Rob, Just quick and dirty, according to BA, it cost us these ranked guys to get Garza: #1 #4 #12 #18 (if memory serves) Based on that, I tried to figure out what it would cost to get those three guys you mentioned. obviously I wasn't trying to say exactly which players would go in the trades, but just illustrating the type of value that these players could fetch. It cost us our #1, and #4 prospects to Garza. Our system is not more highly regarded than it was last year. Our #2, #5 and #10 prospects are off limits. In your scenario you have labelled our #1 and #3 prospect off limits. Garza cost us our #1, #4, and #12 prospects. You want to bring in three more guys of roughly equal value (to be accurate I would say Gonzalez would cost more than Garza, Headley about the same, and Morrison a little less). These are the bullets in your gun: #4 McNutt #6 Castillo #7 Dollis #8 Lake #9 Vitters And maybe some other guys (Jackson and Carpenter probably in our top 15). None of those guys is likely to be a top 100 prospect Garza cost us our #1, #4, (both top 100 prospects) and #12. And somehow you're going to land those three guys with the listed players above. Does that really seem like a legitimate proposition? I am all for it if it could be done, trade those seven guys and bring back an all-star and two guys who could join him. I just don't think that was very realistic. I don't think even with B. Jackson and Szczur (NTC and salary issues aside) we could land those three guys, but even if we did, the farm system would be dead fucking barren. Not like 90's system barren, but like 90's system without Wilkins and May and the occasional sort of useful piece. I know the temptation is to dismiss the Cubs farm system, and prospects in general. But you named two guys that the Cubs would keep to build their young core around. Castro and Geo. You can probably guess where I am going with this but what do those guys have in common? They weren't highly regarded as prospects until they broke out. Geo was in the system 7 years before he made a Cubs top 10 list, and Castro two, three before we realized we may have something pretty special. If the Cub trade 16 of their top 17 prospects (Darwin Barney being the exception), I feel like four of those guys are going to "hit" and be guys very similar to what we gave up for them, but we lose a lot of pre-arb years in the process. Your proposal either vastly overrates the current market value of the Cubs prospects, or under rates what pre to early arb potential all-stars can bring on the trade market. I didn't mean to imply it was stupid, just not fully thought through. There are probably a couple of dipshit GM's left who will make trades like the Garza one, but they're a dieing breed, and SD and Oakland certainly aren't in possession of them. San Diego is going to know exactly how much the Cubs value Headley. Morrison could maybe be had at a discount, but is he even a sure bet to be more than a 2nd division starter?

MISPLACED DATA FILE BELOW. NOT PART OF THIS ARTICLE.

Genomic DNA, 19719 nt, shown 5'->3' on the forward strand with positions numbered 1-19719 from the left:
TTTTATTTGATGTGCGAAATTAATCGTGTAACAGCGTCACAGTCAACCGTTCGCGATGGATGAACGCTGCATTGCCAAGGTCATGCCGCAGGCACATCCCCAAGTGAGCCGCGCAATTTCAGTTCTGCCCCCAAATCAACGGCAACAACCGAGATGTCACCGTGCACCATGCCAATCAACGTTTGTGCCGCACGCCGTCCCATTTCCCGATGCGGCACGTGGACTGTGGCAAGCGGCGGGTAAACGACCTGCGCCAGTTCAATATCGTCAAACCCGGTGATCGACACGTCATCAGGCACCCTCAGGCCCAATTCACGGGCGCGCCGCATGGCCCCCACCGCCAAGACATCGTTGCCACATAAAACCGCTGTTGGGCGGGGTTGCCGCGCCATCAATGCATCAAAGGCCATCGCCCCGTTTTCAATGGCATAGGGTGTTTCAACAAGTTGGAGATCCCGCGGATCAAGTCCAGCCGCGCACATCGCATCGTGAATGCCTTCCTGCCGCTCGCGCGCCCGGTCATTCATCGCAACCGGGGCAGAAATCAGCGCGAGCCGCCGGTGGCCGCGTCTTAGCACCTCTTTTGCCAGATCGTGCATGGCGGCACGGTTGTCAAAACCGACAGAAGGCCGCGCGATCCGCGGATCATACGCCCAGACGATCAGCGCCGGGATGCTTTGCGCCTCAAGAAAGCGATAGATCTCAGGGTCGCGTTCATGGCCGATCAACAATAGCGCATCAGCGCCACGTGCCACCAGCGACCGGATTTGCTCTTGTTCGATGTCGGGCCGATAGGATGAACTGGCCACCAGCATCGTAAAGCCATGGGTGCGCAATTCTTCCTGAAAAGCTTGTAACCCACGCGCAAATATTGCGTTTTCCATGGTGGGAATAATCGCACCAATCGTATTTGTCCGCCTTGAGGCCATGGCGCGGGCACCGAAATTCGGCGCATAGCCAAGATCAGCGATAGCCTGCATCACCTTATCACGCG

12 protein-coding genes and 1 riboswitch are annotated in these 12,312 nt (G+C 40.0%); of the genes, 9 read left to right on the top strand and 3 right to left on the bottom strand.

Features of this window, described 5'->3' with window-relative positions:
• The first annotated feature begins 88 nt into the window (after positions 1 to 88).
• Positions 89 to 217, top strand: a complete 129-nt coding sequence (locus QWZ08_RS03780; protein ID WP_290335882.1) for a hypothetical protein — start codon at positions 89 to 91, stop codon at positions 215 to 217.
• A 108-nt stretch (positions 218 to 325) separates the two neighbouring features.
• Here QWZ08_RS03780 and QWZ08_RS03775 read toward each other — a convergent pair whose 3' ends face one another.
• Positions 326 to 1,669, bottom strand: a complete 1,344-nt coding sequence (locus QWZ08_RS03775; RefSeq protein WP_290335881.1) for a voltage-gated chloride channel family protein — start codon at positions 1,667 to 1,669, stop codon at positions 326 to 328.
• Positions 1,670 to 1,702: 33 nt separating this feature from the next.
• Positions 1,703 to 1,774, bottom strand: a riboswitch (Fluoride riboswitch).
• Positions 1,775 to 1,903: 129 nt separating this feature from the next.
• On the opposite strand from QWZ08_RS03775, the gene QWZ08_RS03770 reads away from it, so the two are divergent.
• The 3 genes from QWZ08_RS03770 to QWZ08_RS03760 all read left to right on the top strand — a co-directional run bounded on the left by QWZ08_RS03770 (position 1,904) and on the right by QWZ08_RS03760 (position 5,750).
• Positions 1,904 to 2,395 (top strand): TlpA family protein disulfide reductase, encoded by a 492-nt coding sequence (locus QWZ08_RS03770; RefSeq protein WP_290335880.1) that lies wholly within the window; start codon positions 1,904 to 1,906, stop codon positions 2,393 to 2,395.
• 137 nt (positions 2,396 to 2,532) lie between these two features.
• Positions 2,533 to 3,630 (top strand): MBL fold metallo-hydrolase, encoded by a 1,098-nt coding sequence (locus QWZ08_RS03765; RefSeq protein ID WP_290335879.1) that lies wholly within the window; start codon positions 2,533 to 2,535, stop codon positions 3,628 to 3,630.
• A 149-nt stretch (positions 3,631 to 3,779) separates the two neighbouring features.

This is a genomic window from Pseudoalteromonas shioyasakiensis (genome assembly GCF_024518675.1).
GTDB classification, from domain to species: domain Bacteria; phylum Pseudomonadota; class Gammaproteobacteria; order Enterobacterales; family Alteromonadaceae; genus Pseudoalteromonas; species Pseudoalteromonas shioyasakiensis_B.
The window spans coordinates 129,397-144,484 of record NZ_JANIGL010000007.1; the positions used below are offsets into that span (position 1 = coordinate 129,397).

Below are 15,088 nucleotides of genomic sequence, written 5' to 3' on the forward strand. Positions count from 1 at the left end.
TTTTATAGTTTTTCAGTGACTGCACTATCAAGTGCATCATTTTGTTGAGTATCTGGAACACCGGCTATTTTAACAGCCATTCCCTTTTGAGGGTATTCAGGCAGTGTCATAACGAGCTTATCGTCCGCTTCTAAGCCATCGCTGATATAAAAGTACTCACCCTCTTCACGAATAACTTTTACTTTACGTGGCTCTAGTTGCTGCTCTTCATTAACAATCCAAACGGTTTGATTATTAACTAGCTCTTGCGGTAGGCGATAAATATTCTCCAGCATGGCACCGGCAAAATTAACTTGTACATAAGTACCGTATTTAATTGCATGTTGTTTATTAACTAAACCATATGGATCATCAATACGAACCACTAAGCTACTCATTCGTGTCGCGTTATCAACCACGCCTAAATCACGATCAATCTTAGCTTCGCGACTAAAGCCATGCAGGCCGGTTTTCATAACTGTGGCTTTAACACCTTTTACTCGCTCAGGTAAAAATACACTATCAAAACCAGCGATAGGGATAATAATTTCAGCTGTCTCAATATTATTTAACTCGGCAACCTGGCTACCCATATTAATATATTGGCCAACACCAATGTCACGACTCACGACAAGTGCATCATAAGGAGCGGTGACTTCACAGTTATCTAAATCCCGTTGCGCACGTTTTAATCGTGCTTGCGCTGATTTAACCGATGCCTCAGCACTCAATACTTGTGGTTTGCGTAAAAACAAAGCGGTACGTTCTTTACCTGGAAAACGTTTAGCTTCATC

No need to be a prick. As the great Rod Blagoyevich would say, this is f***in' golden.

I had a case of the shits today... I am pretty sure, that at least three times, I crapped out things more interesting and insightful than you have contributed to this website in the last three years.

The goal sure as shit shouldn't be 75 wins. Like it or not the Cubs aren't going to tank for draft picks in an effort to build the system. No team that can put together a 150 Million dollar MLB payroll SHOULD operate in that manor in MLB baseball as currently constructed. If we could trade every available eligible Minor League "prospect" in a package that nets us Morrison, Gio and Headley I'd hope like heck that Theo would do it instantly. What exactly do we even have in the minors at this point? A few kids drafted last year with potential A borderline future MLB starting OFer with contact issues A football player who runs fast but can't hit A few bullpen arms I say sell high on anyone drafted before 2011 while we still can. Let this new, more competent regime worry about restocking the system with their own players.

A football player who runs fast but can't hit I thought your position on Szczur was that he was overvalued by some fans, not that he wasn't any good at all.